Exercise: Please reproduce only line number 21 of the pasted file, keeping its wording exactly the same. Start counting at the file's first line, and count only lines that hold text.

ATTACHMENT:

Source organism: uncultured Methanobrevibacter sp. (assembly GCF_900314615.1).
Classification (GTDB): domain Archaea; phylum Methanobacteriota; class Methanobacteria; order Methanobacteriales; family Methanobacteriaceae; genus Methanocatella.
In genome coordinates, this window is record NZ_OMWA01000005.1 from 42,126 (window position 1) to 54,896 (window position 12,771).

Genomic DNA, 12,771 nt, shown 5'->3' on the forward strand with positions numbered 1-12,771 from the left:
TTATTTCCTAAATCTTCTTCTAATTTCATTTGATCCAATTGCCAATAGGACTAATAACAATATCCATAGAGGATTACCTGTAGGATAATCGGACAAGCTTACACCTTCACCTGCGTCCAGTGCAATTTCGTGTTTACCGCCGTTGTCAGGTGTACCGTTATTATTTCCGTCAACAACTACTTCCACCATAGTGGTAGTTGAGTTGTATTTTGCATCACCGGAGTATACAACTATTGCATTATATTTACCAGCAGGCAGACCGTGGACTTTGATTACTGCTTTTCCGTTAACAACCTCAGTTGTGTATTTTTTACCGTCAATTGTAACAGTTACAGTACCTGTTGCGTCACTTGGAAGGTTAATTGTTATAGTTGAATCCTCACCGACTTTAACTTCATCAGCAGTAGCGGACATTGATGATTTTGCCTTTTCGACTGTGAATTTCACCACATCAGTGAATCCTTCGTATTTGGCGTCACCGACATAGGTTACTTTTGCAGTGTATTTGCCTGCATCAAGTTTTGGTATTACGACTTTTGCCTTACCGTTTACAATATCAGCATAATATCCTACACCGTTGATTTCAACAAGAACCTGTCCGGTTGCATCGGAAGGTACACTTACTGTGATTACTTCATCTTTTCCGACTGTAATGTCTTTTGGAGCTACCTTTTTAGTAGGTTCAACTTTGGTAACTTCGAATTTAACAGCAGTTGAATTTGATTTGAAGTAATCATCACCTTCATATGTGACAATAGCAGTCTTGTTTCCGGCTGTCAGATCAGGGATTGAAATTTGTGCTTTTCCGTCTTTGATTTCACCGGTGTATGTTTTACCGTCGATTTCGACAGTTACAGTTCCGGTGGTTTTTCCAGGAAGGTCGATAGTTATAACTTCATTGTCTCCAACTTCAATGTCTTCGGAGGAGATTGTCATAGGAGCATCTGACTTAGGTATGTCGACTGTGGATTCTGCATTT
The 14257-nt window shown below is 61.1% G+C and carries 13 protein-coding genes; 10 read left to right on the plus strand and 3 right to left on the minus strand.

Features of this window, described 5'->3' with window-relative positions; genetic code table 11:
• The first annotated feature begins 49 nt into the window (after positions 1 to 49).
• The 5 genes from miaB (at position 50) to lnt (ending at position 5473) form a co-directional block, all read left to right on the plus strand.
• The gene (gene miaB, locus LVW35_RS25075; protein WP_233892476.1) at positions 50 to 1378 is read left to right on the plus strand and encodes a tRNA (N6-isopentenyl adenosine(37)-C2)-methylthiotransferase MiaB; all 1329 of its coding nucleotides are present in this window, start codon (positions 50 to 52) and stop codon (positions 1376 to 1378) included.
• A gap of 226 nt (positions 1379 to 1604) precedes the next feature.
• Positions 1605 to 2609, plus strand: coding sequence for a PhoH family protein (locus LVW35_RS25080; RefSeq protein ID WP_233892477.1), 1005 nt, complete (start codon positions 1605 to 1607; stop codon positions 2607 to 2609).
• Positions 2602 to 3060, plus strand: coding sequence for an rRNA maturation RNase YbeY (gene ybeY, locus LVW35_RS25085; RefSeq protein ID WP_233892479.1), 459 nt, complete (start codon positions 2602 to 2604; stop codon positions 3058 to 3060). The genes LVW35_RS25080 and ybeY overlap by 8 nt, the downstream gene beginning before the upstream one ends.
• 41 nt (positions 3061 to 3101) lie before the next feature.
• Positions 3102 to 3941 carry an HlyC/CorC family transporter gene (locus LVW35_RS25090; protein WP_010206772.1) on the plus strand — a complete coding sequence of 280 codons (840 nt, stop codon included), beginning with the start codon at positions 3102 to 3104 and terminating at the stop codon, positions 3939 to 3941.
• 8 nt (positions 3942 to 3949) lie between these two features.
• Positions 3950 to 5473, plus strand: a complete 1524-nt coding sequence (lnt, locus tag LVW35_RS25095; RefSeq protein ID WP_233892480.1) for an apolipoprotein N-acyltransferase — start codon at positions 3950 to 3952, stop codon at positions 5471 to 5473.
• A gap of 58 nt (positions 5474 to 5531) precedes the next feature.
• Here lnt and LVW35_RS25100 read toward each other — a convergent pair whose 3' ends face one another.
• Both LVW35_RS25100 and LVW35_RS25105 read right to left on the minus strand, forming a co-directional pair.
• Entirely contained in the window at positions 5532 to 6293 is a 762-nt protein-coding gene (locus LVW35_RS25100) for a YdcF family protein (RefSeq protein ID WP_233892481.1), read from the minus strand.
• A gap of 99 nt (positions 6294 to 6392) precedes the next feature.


• Entirely contained in the window at positions 5532 to 6293 is a 762-nt protein-coding gene (locus LVW35_RS25100) for a YdcF family protein (RefSeq protein ID WP_233892481.1), read from the minus strand.